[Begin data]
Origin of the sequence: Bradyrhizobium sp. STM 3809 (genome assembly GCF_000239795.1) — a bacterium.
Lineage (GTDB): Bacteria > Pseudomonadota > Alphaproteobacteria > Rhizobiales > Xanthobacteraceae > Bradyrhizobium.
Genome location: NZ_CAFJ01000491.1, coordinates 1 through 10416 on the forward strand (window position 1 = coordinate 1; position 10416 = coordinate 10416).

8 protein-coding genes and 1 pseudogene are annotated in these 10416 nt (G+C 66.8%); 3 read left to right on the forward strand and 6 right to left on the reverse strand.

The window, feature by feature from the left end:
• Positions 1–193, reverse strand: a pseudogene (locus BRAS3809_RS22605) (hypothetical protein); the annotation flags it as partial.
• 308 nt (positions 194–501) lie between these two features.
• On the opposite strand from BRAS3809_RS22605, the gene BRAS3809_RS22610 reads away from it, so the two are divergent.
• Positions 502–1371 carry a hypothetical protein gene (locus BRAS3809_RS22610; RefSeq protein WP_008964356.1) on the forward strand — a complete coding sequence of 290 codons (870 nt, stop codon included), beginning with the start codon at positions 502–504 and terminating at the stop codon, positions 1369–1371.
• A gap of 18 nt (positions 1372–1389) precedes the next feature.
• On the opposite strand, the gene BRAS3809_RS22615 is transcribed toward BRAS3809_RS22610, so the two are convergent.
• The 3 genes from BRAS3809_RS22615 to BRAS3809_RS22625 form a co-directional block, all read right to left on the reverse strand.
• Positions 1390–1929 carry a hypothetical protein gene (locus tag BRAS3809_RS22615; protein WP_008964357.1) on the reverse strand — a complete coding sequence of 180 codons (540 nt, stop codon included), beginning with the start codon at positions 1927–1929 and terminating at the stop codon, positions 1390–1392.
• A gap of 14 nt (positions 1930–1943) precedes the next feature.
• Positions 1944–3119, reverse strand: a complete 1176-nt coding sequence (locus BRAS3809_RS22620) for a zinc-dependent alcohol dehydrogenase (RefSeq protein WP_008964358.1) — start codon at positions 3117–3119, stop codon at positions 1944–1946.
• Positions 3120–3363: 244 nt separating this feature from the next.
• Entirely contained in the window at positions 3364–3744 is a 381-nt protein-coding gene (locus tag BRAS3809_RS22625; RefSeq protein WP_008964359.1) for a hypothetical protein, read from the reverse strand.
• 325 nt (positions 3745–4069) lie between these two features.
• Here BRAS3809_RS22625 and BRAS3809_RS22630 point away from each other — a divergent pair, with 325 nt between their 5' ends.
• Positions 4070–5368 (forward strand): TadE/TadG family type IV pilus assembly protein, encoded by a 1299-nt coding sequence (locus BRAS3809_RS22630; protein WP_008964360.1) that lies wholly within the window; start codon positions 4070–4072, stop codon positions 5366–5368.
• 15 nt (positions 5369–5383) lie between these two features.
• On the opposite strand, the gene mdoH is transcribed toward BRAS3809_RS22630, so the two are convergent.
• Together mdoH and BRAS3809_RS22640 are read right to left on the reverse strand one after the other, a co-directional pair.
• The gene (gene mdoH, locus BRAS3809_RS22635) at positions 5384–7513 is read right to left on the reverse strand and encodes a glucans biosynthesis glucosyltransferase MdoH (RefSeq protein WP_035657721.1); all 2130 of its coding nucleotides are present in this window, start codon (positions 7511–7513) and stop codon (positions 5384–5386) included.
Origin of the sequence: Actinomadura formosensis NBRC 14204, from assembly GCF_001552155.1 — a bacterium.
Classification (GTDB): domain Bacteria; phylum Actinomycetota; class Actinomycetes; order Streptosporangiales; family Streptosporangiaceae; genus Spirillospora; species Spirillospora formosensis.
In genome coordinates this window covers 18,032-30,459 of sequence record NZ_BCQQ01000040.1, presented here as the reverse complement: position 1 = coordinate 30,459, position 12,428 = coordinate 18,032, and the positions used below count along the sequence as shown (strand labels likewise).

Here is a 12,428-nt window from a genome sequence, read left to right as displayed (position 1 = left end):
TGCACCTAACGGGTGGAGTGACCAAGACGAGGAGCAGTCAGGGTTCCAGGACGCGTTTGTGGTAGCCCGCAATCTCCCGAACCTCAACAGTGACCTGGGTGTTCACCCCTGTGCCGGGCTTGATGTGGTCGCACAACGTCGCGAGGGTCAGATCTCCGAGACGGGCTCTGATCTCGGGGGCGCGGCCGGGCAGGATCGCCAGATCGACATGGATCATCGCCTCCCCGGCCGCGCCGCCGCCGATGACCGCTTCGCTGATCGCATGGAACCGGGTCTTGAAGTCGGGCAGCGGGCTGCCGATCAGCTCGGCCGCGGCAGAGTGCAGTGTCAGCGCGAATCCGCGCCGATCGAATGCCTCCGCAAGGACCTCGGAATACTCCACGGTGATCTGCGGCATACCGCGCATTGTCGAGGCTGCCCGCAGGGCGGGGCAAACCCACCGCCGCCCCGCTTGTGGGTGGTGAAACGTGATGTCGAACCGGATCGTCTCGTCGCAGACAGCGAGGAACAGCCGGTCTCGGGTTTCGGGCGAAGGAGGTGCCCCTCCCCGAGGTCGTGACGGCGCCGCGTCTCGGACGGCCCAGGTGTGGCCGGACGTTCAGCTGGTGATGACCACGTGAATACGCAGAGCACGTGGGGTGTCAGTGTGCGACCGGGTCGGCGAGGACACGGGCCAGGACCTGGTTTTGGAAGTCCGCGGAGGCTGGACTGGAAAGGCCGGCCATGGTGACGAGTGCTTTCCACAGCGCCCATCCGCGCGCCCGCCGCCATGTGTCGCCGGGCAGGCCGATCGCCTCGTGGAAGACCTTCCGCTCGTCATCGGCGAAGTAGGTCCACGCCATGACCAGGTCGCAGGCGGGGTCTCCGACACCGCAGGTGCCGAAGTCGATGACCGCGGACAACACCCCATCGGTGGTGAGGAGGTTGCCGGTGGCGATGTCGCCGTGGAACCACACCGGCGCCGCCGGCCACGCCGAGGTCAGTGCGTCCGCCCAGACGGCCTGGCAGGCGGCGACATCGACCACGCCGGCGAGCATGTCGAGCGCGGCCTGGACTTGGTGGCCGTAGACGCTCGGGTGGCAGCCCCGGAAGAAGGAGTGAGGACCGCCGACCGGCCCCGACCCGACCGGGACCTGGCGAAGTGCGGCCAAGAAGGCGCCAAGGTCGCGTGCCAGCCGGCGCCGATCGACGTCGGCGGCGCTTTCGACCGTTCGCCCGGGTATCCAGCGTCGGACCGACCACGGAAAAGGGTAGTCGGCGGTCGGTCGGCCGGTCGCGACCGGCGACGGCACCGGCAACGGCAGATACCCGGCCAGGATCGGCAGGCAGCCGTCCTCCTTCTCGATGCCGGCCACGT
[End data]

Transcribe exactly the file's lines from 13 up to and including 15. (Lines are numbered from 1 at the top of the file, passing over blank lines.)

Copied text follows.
• Positions 1390–1929 carry a hypothetical protein gene (locus tag BRAS3809_RS22615; protein WP_008964357.1) on the reverse strand — a complete coding sequence of 180 codons (540 nt, stop codon included), beginning with the start codon at positions 1927–1929 and terminating at the stop codon, positions 1390–1392.
• A gap of 14 nt (positions 1930–1943) precedes the next feature.
• Positions 1944–3119, reverse strand: a complete 1176-nt coding sequence (locus BRAS3809_RS22620) for a zinc-dependent alcohol dehydrogenase (RefSeq protein WP_008964358.1) — start codon at positions 3117–3119, stop codon at positions 1944–1946.